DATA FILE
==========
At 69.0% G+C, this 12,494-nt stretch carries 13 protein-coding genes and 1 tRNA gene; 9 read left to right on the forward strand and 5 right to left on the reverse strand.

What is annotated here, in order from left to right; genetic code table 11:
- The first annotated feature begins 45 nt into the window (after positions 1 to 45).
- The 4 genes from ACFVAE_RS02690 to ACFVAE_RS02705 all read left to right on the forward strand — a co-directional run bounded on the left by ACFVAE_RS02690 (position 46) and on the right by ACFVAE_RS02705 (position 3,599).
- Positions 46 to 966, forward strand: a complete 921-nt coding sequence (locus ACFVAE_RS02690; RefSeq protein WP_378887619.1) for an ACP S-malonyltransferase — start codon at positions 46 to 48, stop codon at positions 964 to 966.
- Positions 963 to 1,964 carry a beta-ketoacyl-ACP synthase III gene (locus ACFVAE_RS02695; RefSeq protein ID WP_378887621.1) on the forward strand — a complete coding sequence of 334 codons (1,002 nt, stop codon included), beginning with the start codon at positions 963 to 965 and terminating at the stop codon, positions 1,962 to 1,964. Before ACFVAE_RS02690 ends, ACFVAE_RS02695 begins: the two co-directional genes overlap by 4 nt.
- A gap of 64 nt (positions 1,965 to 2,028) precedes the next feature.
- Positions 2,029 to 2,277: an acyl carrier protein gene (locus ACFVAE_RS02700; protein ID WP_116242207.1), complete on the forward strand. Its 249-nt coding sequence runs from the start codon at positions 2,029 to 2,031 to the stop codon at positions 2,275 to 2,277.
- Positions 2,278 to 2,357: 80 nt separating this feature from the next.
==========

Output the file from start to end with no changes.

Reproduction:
At 69.0% G+C, this 12,494-nt stretch carries 13 protein-coding genes and 1 tRNA gene; 9 read left to right on the forward strand and 5 right to left on the reverse strand.

What is annotated here, in order from left to right; genetic code table 11:
- The first annotated feature begins 45 nt into the window (after positions 1 to 45).
- The 4 genes from ACFVAE_RS02690 to ACFVAE_RS02705 all read left to right on the forward strand — a co-directional run bounded on the left by ACFVAE_RS02690 (position 46) and on the right by ACFVAE_RS02705 (position 3,599).
- Positions 46 to 966, forward strand: a complete 921-nt coding sequence (locus ACFVAE_RS02690; RefSeq protein WP_378887619.1) for an ACP S-malonyltransferase — start codon at positions 46 to 48, stop codon at positions 964 to 966.
- Positions 963 to 1,964 carry a beta-ketoacyl-ACP synthase III gene (locus ACFVAE_RS02695; RefSeq protein ID WP_378887621.1) on the forward strand — a complete coding sequence of 334 codons (1,002 nt, stop codon included), beginning with the start codon at positions 963 to 965 and terminating at the stop codon, positions 1,962 to 1,964. Before ACFVAE_RS02690 ends, ACFVAE_RS02695 begins: the two co-directional genes overlap by 4 nt.
- A gap of 64 nt (positions 1,965 to 2,028) precedes the next feature.
- Positions 2,029 to 2,277: an acyl carrier protein gene (locus ACFVAE_RS02700; protein ID WP_116242207.1), complete on the forward strand. Its 249-nt coding sequence runs from the start codon at positions 2,029 to 2,031 to the stop codon at positions 2,275 to 2,277.
- Positions 2,278 to 2,357: 80 nt separating this feature from the next.